August 07, 2013
This guest post was written by Judit Geller and Dezideriu Gergely, European Roma Rights Centre.
In the case of Vona v Hungary, the European Court of Human Rights (ECtHR) openly stood up against racism and hatred when it ruled that if an association’s activities amounts to widespread racist intimidation of a group then the association can be banned lawfully without contravening to the European Convention of Human Rights. This is the first case when the Court ruled on the dissolution of an association under Article 11 of the Convention.
In its judgment delivered on 9 July 2013, the Court found that the dissolution of the Hungarian Guard Association (Magyar Gárda) by domestic courts was a lawful restriction of the applicant’s rights under Article 11 of the Convention. The court made the ruling on the basis that the activities of the Movement, which was part of the Association, included a series of paramilitary rallies in several villages with large Romani populations across Hungary and advocacy for racially-motivated policies, which intimidated the Romani population and violated their fundamental rights. The Court found that the Hungarian authorities were therefore entitled to take preventive measures to protect democracy and ban the Association.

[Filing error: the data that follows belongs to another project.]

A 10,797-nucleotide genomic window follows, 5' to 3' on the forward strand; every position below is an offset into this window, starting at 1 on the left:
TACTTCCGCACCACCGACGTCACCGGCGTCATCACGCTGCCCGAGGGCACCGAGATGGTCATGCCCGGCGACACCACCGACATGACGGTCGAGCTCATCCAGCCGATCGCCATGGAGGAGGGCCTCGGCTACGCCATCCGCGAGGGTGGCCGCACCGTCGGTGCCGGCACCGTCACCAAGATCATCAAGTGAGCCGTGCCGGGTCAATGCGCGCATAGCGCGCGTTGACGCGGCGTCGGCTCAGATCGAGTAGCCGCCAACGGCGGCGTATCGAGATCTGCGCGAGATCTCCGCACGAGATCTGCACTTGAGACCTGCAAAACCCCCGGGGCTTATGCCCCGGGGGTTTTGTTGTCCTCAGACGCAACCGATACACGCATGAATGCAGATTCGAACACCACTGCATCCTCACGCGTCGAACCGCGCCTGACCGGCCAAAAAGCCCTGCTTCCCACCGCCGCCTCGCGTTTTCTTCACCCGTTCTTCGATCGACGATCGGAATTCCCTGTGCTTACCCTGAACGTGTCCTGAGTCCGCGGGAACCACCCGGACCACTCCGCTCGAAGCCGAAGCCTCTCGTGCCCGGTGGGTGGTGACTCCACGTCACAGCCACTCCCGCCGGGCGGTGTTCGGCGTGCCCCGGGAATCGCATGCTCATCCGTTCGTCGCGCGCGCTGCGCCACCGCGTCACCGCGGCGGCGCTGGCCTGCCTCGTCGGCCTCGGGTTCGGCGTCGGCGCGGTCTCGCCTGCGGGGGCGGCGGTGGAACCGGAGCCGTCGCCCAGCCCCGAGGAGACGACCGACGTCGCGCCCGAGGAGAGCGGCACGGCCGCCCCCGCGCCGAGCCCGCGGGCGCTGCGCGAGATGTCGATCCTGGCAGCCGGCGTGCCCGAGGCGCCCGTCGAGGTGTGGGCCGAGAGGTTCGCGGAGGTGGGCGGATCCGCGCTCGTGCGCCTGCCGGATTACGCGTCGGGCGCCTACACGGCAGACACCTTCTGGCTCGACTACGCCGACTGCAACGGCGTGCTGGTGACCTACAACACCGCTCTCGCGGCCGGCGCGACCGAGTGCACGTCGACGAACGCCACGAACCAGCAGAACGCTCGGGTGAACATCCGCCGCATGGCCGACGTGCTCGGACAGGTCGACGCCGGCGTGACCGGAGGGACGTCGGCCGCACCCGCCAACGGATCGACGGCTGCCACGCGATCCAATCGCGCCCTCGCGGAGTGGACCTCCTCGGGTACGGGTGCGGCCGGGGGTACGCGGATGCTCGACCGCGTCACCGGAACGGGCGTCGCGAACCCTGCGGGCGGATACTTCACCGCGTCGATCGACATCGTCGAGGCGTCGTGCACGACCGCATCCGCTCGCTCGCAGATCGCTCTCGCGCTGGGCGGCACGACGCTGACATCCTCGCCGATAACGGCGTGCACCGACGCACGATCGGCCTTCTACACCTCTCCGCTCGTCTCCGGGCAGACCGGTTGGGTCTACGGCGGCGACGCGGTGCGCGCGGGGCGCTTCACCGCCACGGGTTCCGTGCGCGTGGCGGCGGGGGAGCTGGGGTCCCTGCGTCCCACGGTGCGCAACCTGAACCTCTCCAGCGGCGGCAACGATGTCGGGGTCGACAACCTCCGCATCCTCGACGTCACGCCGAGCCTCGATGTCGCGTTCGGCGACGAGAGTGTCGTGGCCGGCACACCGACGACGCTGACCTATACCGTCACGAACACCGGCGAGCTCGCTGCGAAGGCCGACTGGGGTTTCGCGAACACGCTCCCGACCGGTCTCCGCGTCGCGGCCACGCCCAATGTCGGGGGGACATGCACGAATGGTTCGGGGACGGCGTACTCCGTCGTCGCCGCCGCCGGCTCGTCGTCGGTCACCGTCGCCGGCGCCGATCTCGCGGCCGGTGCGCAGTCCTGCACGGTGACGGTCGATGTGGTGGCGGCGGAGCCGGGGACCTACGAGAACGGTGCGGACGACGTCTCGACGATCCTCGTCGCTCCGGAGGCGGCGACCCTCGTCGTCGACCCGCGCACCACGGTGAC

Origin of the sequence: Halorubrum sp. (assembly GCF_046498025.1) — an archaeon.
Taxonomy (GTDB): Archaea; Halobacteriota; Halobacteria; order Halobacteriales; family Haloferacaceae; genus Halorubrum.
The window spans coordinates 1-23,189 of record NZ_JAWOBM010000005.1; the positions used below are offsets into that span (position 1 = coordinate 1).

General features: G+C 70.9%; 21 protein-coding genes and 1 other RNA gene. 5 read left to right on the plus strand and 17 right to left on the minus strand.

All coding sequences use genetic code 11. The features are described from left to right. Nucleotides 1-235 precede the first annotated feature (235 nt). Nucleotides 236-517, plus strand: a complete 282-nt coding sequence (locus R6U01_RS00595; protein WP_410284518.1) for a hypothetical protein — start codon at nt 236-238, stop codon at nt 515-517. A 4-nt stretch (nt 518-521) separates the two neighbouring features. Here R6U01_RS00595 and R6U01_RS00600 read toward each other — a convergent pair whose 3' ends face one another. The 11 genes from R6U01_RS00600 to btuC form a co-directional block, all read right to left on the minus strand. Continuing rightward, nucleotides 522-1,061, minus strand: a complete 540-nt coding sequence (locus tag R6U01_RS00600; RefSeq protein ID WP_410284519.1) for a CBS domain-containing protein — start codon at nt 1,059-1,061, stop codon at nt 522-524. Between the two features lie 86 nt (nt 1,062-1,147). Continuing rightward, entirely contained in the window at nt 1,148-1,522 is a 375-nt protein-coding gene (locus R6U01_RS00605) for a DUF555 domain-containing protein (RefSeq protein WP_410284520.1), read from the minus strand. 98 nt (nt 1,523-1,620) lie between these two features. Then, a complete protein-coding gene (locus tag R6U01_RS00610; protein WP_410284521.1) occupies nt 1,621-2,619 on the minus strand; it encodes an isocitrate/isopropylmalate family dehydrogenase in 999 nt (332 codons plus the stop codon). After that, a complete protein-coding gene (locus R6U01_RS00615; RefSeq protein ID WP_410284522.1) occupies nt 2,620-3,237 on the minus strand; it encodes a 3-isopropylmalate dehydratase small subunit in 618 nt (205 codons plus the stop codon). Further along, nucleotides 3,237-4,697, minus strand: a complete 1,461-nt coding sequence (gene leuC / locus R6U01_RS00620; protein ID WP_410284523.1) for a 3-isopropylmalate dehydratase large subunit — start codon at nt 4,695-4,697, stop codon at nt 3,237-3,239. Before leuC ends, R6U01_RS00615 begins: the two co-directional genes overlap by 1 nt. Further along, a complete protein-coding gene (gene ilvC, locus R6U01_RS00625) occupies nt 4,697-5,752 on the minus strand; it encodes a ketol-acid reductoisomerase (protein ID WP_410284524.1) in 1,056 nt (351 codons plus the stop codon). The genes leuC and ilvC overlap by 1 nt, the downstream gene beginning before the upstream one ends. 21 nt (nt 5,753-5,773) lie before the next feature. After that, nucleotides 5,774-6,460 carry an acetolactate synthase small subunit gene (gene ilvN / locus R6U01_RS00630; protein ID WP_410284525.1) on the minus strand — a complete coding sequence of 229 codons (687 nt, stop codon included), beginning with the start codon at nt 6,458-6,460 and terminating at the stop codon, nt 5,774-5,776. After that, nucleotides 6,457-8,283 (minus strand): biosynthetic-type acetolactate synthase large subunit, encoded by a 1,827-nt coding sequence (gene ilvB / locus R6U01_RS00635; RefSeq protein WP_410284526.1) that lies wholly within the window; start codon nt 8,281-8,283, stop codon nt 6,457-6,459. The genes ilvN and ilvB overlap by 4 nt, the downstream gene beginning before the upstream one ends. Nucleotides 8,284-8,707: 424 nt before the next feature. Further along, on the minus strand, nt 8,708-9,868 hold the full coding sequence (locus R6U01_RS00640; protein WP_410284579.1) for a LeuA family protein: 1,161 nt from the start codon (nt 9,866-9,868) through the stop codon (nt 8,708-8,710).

The European Roma Rights Centre (ERRC) intervened in the case arguing that freedoms guaranteed under Article 11 of the Convention could be restricted in order to protect the rights and freedoms of minority communities such as the Roma. The ERRC called attention to the fact that Roma enjoyed special protection under Article 14 of the Convention. The submission further addressed attitudes towards racism in democratic society, the extent of discrimination against Roma, particularly in Hungary, and the obligation of states to protect the rights of their Romani minorities.
An integral part of the Court’s reasoning related to the lawful restriction against the association was based on the fact that the activities of the Hungarian Guard run counter to human dignity and prejudiced the rights of the Romani citizens, members of a minority, which, as highlighted by the ERRC, and in line with the Court’s jurisprudence “have become a specific type of disadvantaged and vulnerable minority […] and therefore require special protection”.